By SHUNSUKE KIMURA/ Staff Writer
June 25, 2020 at 19:03 JST
The National Center for Geriatrics and Gerontology (NCGG) in Obu, Aichi Prefecture (Asahi Shimbun file photo)
A Japanese research team will begin a clinical trial this month of a blood test for early diagnosis of Alzheimer's disease by detecting abnormal proteins linked to it.
The team, which aims to put the method into practical use within three years, will collect data on 200 people during the study.
It will also develop a system using a blood test that can estimate the overall risk of dementia, including Alzheimer's disease.
“The integrated system will allow us to predict how far dementia can progress by examining 5 milliliters of blood,” said Akinori Nakamura, who heads the biomarker development department at the National Center for Geriatrics and Gerontology (NCGG) in Obu, Aichi Prefecture, one of three facilities where the trial will be held.
Alzheimer’s disease is believed to be caused from a buildup in the brain of abnormal proteins called amyloid beta. Since those proteins also flow in the blood, scientists previously developed a method of detecting their accumulation using a blood test.
In addition to the NCGG, the trial will be conducted at the Tokyo Metropolitan Geriatric Hospital in the capital's Itabashi Ward and Kindai University’s Faculty of Medicine in Osaka-Sayama, Osaka Prefecture.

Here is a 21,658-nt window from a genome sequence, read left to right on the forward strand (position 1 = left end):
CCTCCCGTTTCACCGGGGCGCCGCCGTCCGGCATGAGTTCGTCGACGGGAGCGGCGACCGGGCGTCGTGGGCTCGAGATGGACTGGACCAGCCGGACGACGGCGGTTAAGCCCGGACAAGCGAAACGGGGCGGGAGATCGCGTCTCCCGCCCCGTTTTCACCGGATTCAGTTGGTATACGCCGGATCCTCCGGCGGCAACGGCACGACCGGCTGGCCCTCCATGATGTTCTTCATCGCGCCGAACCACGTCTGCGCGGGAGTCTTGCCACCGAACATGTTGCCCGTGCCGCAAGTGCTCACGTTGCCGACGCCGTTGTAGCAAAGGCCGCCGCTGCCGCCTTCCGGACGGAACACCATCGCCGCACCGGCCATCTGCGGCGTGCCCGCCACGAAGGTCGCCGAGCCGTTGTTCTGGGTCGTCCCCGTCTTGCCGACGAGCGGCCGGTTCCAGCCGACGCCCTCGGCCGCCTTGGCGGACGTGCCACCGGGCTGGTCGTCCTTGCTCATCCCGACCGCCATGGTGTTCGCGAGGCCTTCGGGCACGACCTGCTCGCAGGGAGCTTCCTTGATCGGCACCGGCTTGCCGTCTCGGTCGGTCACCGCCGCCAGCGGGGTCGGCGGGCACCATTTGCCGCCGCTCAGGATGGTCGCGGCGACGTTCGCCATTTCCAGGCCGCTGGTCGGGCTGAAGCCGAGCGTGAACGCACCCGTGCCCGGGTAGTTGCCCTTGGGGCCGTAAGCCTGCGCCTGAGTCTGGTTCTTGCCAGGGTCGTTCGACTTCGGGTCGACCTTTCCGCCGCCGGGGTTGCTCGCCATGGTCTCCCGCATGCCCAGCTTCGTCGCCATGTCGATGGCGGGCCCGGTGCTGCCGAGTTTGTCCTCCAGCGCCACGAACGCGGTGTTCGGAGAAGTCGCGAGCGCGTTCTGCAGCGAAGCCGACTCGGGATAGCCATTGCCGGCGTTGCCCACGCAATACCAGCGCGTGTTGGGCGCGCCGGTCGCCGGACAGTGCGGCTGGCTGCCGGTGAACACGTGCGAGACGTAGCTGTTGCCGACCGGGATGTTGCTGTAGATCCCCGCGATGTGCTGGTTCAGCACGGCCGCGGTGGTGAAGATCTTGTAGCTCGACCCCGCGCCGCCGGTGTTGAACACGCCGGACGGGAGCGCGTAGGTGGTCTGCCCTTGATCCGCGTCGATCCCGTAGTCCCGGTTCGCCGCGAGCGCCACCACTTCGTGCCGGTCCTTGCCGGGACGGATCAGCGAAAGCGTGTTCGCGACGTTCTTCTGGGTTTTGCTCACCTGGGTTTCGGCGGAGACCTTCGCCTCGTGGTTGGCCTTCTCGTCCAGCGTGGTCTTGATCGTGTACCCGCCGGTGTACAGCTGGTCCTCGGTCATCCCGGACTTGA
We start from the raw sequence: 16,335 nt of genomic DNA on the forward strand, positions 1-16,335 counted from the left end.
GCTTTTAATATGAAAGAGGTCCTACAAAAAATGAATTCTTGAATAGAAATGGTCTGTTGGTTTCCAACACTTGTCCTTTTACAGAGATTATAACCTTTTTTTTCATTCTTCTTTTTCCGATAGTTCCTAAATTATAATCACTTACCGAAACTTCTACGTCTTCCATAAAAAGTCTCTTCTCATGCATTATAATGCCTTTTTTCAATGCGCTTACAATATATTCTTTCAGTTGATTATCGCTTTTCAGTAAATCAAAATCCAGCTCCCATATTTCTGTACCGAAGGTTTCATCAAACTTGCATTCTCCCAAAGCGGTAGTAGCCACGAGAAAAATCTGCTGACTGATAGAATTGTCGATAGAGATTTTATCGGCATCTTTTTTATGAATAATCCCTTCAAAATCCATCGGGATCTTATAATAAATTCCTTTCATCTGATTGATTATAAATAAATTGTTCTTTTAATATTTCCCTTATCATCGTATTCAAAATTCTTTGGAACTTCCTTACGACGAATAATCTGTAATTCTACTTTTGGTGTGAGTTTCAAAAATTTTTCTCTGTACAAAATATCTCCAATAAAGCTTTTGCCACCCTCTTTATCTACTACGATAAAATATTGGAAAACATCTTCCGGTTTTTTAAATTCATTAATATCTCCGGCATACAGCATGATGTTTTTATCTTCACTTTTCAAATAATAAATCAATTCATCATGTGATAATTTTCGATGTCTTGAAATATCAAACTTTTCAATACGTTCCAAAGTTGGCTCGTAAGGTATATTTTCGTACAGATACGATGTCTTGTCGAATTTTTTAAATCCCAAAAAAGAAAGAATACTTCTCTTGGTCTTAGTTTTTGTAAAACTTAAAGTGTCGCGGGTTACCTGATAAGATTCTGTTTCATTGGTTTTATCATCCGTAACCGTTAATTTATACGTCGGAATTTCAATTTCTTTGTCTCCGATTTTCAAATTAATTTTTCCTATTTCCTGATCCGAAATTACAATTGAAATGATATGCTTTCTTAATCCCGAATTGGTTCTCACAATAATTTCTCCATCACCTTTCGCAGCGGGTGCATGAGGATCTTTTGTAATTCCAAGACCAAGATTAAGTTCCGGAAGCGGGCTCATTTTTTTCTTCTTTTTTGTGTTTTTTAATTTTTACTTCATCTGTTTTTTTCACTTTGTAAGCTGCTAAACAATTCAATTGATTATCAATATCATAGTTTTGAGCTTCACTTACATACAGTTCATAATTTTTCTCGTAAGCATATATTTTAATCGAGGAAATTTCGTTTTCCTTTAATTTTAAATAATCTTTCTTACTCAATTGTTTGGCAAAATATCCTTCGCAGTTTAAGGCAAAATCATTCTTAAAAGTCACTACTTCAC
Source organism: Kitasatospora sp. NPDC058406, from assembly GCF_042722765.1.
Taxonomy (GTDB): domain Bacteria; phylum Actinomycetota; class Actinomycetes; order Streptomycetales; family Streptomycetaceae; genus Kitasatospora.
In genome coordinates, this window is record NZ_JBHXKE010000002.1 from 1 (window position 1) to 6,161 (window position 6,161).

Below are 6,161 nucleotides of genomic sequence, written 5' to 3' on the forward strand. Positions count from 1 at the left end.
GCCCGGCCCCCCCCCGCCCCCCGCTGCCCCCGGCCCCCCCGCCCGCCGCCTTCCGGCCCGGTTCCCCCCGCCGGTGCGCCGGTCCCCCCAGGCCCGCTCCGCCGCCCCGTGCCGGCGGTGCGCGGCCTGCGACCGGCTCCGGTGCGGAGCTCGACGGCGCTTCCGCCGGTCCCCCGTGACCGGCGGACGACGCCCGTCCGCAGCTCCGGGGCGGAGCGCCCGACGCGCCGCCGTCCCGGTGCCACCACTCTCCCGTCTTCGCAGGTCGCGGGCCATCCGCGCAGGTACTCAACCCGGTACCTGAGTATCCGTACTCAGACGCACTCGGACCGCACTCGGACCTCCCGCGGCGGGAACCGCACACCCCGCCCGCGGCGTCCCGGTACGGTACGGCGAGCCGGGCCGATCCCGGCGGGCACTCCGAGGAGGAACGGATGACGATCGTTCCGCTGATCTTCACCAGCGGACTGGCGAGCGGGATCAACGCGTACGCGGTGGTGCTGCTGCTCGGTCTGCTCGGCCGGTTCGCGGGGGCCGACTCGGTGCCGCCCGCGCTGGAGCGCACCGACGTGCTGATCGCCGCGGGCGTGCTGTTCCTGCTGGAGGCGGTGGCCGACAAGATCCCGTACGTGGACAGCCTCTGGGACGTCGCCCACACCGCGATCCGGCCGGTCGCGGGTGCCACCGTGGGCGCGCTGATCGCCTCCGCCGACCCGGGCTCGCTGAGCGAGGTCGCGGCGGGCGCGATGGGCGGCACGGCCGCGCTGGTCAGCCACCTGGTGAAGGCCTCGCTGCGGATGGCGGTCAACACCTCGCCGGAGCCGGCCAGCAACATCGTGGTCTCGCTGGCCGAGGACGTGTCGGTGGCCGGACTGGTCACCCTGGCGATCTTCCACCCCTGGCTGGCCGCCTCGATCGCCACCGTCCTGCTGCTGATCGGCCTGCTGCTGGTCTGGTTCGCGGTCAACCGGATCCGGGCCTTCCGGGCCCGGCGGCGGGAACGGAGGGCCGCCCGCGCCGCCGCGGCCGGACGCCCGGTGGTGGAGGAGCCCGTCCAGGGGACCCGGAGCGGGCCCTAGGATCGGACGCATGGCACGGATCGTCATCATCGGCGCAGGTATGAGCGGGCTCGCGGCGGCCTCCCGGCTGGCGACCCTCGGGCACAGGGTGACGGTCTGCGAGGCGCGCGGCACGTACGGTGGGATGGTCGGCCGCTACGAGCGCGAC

Researchers will collect blood from 200 study participants aged 50 or older at the facilities and conduct positron emission tomography (PET) scans on them to detect accumulation of amyloid beta in the brain.
The team will cooperate with Shimadzu Corp. to make the method available for use at medical institutions by comparing the results of blood sample analyses and those of PET scanning, its members said.
The team's ultimate goal is to develop an integrated system that can help identify the risk of dementia and diagnose the disease at an early stage within five years. To do so, the team will combine methods, such as one for determining the amount of “tau” proteins, which also build up in the brain of Alzheimer’s disease patients, and another for detecting Lewy body dementia.
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